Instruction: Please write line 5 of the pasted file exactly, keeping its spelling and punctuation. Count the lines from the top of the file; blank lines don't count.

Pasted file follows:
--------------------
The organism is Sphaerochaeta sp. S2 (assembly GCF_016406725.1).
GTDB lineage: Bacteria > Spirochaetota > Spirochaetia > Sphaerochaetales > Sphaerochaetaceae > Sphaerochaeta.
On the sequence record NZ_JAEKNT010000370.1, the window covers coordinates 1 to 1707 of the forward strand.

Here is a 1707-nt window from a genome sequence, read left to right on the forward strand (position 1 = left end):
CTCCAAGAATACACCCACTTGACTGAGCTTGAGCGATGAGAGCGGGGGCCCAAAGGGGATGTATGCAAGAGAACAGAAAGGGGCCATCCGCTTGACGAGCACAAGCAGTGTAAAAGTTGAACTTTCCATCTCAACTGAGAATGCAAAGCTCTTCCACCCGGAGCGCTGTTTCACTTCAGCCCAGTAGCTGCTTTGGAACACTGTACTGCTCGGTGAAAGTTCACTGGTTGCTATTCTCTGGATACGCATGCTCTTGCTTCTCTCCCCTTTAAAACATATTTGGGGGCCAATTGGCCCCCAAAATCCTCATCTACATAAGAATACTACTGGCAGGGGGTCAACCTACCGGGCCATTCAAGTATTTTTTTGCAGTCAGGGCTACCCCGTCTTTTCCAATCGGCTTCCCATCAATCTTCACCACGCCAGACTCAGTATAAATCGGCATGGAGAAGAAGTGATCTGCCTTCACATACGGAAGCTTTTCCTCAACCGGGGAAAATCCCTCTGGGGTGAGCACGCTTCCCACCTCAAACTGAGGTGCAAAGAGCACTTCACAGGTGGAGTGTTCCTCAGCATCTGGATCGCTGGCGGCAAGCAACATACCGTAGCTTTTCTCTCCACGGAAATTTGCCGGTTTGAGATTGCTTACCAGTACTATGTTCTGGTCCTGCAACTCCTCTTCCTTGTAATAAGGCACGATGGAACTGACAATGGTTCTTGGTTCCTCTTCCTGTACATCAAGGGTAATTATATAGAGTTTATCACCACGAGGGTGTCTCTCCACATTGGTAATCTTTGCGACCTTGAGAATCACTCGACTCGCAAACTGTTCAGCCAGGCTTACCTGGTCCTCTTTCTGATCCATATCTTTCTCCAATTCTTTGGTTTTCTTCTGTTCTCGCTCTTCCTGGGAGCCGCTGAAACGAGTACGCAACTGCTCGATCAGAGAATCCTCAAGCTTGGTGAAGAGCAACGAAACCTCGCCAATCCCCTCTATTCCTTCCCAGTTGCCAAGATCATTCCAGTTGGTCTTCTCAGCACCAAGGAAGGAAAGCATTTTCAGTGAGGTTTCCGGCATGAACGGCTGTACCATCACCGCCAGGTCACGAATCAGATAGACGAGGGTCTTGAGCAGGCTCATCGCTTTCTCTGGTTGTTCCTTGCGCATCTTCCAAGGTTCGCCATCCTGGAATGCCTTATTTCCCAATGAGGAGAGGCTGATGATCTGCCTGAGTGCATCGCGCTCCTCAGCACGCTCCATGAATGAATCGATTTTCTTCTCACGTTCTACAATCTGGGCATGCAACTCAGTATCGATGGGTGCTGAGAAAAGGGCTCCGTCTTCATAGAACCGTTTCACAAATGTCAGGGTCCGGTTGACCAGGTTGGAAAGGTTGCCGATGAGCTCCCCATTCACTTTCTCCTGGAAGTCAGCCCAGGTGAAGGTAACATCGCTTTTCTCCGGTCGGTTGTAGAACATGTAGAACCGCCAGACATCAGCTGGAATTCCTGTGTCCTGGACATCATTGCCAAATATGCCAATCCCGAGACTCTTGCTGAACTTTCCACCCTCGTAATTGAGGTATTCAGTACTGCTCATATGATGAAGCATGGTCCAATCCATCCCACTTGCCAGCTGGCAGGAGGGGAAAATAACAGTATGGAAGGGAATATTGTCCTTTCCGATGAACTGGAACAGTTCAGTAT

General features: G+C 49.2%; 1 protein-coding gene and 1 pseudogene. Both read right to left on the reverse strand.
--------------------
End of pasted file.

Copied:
CTCCAAGAATACACCCACTTGACTGAGCTTGAGCGATGAGAGCGGGGGCCCAAAGGGGATGTATGCAAGAGAACAGAAAGGGGCCATCCGCTTGACGAGCACAAGCAGTGTAAAAGTTGAACTTTCCATCTCAACTGAGAATGCAAAGCTCTTCCACCCGGAGCGCTGTTTCACTTCAGCCCAGTAGCTGCTTTGGAACACTGTACTGCTCGGTGAAAGTTCACTGGTTGCTATTCTCTGGATACGCATGCTCTTGCTTCTCTCCCCTTTAAAACATATTTGGGGGCCAATTGGCCCCCAAAATCCTCATCTACATAAGAATACTACTGGCAGGGGGTCAACCTACCGGGCCATTCAAGTATTTTTTTGCAGTCAGGGCTACCCCGTCTTTTCCAATCGGCTTCCCATCAATCTTCACCACGCCAGACTCAGTATAAATCGGCATGGAGAAGAAGTGATCTGCCTTCACATACGGAAGCTTTTCCTCAACCGGGGAAAATCCCTCTGGGGTGAGCACGCTTCCCACCTCAAACTGAGGTGCAAAGAGCACTTCACAGGTGGAGTGTTCCTCAGCATCTGGATCGCTGGCGGCAAGCAACATACCGTAGCTTTTCTCTCCACGGAAATTTGCCGGTTTGAGATTGCTTACCAGTACTATGTTCTGGTCCTGCAACTCCTCTTCCTTGTAATAAGGCACGATGGAACTGACAATGGTTCTTGGTTCCTCTTCCTGTACATCAAGGGTAATTATATAGAGTTTATCACCACGAGGGTGTCTCTCCACATTGGTAATCTTTGCGACCTTGAGAATCACTCGACTCGCAAACTGTTCAGCCAGGCTTACCTGGTCCTCTTTCTGATCCATATCTTTCTCCAATTCTTTGGTTTTCTTCTGTTCTCGCTCTTCCTGGGAGCCGCTGAAACGAGTACGCAACTGCTCGATCAGAGAATCCTCAAGCTTGGTGAAGAGCAACGAAACCTCGCCAATCCCCTCTATTCCTTCCCAGTTGCCAAGATCATTCCAGTTGGTCTTCTCAGCACCAAGGAAGGAAAGCATTTTCAGTGAGGTTTCCGGCATGAACGGCTGTACCATCACCGCCAGGTCACGAATCAGATAGACGAGGGTCTTGAGCAGGCTCATCGCTTTCTCTGGTTGTTCCTTGCGCATCTTCCAAGGTTCGCCATCCTGGAATGCCTTATTTCCCAATGAGGAGAGGCTGATGATCTGCCTGAGTGCATCGCGCTCCTCAGCACGCTCCATGAATGAATCGATTTTCTTCTCACGTTCTACAATCTGGGCATGCAACTCAGTATCGATGGGTGCTGAGAAAAGGGCTCCGTCTTCATAGAACCGTTTCACAAATGTCAGGGTCCGGTTGACCAGGTTGGAAAGGTTGCCGATGAGCTCCCCATTCACTTTCTCCTGGAAGTCAGCCCAGGTGAAGGTAACATCGCTTTTCTCCGGTCGGTTGTAGAACATGTAGAACCGCCAGACATCAGCTGGAATTCCTGTGTCCTGGACATCATTGCCAAATATGCCAATCCCGAGACTCTTGCTGAACTTTCCACCCTCGTAATTGAGGTATTCAGTACTGCTCATATGATGAAGCATGGTCCAATCCATCCCACTTGCCAGCTGGCAGGAGGGGAAAATAACAGTATGGAAGGGAATATTGTCCTTTCCGATGAACTGGAACAGTTCAGTAT